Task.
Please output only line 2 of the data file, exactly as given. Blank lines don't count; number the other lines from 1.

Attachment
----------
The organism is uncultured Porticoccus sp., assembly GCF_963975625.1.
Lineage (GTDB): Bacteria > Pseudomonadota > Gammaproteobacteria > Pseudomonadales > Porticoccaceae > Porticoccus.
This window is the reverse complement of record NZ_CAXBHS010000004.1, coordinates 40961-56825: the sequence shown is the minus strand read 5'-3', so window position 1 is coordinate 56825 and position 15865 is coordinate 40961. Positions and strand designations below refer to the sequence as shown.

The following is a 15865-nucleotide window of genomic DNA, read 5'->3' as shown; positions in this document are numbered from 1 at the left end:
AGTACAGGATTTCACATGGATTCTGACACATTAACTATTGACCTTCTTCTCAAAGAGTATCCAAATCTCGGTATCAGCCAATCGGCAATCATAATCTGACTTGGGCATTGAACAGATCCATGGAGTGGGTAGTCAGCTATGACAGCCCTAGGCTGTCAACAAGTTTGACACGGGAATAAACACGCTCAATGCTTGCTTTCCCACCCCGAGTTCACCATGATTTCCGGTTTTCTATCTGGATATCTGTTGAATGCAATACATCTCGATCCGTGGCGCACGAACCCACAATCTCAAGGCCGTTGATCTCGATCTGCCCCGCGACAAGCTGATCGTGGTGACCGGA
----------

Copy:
Lineage (GTDB): Bacteria > Pseudomonadota > Gammaproteobacteria > Pseudomonadales > Porticoccaceae > Porticoccus.